DIRECTOR:  David Kaye
Anyone that started a theatre company called Bad Example Productions clearly has some issues that need to be worked out, most likely on the stage. What better time is there than a presidential election year, to produce Michael Gene Sullivan’s version of 1984? I’ve always been fiercely political, but despite my feeling that this show backs up my particular views, more then anything it is a fierce repudiation of extremism. In a time when the only words out of politicians mouths are, my opponent is Hitler, or un-American, or a terrorist sympathizer, maybe it was time to show the path we are walking down. Not everyone agrees with my views, and that’s just fine with me. Let’s sit down, let’s talk, let’s disagree, and make this country better for it. 





LIGHTS  VIDEO  SET:  Aaron Kopec

I read the book in 1983 at nearly the same moment that i read "Animal Farm" so i had a confused memory of Prole-the-Pig who walked on his hind legs and stuck to his guns about his building design that others said was too plain.  Maybe i read "Fountainhead" around that time too.
Anyhow i was excited to see this on the stage and sort out these memories.
I thought others probably have that "it's been a while" feeling about the story as well.
I've been surprised to learn that many continued to read and enjoy the book long after school and even more suprised to discover how many people had NO idea that "1984" existed - either the book or the year.
So this production did what it was supposed to do. 
  It's been great to work with everyone involved and the audiences have been amazing.
Thanks all!


"1984" still delivers a social sting in 2012

By   Marquette Tribune
March 1, 2012
Big Brother is watching

Even if you are not familiar with dystopian literature, you probably have heard these chilling words. “Big Brother” has become an iconic and pervasive symbol of fear. Nothing is safe when Big Brother is watching.
The classic novel “1984” by George Orwell is set in a futuristic totalitarian society.  Winston Smith, the story’s protagonist, struggles to live in a world where the oppressive government known as the Party sees and hears everything. The theatrical adaptation of “1984″ opens tonight at Bay View’s Alchemist Theatre and will be running until March 17.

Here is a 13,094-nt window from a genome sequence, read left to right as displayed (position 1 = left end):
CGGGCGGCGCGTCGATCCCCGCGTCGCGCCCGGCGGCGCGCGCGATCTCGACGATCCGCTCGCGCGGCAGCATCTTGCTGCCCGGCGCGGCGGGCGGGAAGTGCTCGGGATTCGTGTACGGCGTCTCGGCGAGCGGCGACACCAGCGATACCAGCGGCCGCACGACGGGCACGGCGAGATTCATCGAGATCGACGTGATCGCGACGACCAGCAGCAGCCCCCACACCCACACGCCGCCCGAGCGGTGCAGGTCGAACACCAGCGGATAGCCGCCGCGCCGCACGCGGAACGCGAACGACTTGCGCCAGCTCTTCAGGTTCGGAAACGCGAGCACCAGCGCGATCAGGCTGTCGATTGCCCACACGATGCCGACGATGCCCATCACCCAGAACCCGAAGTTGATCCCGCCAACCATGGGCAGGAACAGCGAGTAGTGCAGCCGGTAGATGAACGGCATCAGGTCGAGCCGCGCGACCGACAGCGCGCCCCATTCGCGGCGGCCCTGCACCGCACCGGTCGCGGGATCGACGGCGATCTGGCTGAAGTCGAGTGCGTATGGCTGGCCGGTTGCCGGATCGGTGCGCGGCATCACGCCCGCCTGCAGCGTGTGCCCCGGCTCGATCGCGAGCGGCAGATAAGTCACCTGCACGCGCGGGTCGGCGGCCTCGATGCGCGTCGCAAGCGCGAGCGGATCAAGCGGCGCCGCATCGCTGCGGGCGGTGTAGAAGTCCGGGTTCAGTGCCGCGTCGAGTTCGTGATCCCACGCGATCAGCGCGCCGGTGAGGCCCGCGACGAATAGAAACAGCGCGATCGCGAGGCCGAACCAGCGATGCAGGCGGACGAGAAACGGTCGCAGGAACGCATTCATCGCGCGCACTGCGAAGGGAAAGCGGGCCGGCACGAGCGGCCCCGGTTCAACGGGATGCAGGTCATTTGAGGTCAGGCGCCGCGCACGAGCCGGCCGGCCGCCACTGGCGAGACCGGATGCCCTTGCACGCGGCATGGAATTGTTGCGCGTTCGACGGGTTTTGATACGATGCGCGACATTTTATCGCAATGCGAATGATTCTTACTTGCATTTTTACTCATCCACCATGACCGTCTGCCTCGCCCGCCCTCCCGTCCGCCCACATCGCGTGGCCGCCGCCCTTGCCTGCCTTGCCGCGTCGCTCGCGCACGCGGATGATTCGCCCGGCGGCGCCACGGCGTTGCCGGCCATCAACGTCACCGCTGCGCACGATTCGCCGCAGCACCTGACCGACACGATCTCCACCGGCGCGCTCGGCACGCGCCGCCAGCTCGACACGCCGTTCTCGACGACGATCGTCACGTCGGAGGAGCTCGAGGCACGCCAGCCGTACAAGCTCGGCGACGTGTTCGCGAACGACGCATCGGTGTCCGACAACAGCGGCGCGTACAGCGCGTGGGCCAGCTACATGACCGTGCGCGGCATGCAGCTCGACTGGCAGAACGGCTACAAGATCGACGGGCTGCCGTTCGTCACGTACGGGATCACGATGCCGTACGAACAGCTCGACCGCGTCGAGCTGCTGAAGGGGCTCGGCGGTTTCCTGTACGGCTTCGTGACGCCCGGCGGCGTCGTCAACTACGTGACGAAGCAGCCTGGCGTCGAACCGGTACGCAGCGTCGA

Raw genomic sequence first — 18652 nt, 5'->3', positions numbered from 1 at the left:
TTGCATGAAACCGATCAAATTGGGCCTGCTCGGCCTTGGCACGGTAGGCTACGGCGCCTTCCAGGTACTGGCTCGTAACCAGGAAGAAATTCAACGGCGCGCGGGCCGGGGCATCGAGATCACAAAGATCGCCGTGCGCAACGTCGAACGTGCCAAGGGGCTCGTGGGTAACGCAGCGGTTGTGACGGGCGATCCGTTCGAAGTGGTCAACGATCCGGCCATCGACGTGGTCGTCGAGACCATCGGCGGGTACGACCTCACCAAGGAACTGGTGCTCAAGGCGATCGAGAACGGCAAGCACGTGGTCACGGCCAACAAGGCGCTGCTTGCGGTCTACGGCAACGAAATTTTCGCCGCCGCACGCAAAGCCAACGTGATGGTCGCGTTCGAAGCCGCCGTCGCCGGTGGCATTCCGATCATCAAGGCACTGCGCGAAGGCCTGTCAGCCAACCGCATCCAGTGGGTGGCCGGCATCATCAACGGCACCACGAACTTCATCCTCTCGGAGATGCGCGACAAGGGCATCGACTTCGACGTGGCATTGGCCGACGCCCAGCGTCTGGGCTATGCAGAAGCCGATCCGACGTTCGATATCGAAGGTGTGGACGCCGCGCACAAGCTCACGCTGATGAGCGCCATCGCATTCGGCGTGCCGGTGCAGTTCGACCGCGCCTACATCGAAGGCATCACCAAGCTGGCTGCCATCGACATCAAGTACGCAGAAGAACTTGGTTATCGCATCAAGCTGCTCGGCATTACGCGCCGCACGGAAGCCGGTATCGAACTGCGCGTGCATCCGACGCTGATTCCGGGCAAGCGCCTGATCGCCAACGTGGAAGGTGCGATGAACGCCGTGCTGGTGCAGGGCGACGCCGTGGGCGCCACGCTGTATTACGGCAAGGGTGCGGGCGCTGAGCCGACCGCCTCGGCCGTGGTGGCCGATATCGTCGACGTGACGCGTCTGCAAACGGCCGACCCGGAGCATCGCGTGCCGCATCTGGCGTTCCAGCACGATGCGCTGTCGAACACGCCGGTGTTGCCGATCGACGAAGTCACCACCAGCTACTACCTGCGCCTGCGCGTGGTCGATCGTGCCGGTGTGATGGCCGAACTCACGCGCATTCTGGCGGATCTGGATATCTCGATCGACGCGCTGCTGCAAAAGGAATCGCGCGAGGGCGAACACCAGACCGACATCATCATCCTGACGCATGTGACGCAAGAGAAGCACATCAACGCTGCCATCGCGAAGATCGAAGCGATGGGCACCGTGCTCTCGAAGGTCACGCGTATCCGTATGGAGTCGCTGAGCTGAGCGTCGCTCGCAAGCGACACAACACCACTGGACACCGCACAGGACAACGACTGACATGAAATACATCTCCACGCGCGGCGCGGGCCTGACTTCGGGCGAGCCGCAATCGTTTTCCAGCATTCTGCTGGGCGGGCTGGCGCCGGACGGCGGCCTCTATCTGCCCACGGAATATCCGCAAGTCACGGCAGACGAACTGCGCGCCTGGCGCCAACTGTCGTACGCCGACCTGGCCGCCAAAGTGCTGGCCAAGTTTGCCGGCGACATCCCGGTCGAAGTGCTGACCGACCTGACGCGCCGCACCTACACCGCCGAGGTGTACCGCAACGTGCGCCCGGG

Winston is not aware of any government or lifestyle other than his own. Yet, at the beginning of the novel, he starts to understand how tyrannical the Party is. He works to fight the Party’s power in a secret conspiracy movement and (spoiler alert!) eventually is tragically betrayed.
The play backtracks through the novel’s chronology by immediately starting the story in an interrogation room. The audience never leaves the interrogation, but Winston’s story is illustrated through this torturous questioning process. The simple set, consisting of only five chairs and a table, is one of the few tangible tools used to tell Winston’s tale of triumph and failure.
David Kaye, the director of “1984,” said the famous scenes in the play are not portrayed as flashbacks, but as a Party reenactment of Winston’s flaws in thinking. Kaye said the show escalates the level of relentlessness even more than the novel.

“The story is a torture and breakdown of a 39-year-old man who dared to believe something different than what the government told him to,” Kaye said.

Kaye has always loved dystopian literature, and he wanted to do a political piece during the year of a presidential election.

“I am a trouble maker, and I always have been,” Kaye said. “I want to show an extremity and flexibility of viewpoints.”

Despite the fact that Orwell wrote the novel as a social commentary of the Soviet Union during the 1940s, Kaye believes the story’s message is certainly pertinent today.

“The famous saying ‘Big Brother is watching’ is maybe a little neurotic and vicious but the possibility is out there,” Kaye said. “Where our society is with iPads and the Internet, we have a desire to be part of the world. It’s so much easier to be watched.”

The story’s fear of government censorship feels even more relevant with recent attempts to pass unpopular Internet legislation, such as the Stop Online Piracy Act and Protect IP Act. Many internet users feel that SOPA and PIPA will stifle the Internet’s identity as a space of open and free information.

The book’s stage adaptation removes the identity and individuality of characters. Most characters do not have names but are referred to only by letters. Winston is one of the few characters with an actual name. The Party members of the interrogation use drastic methods to strip Winston of his humanity.

“(The interrogation) breaks him down emotionally, physically, mentally and sexually,” Kaye said.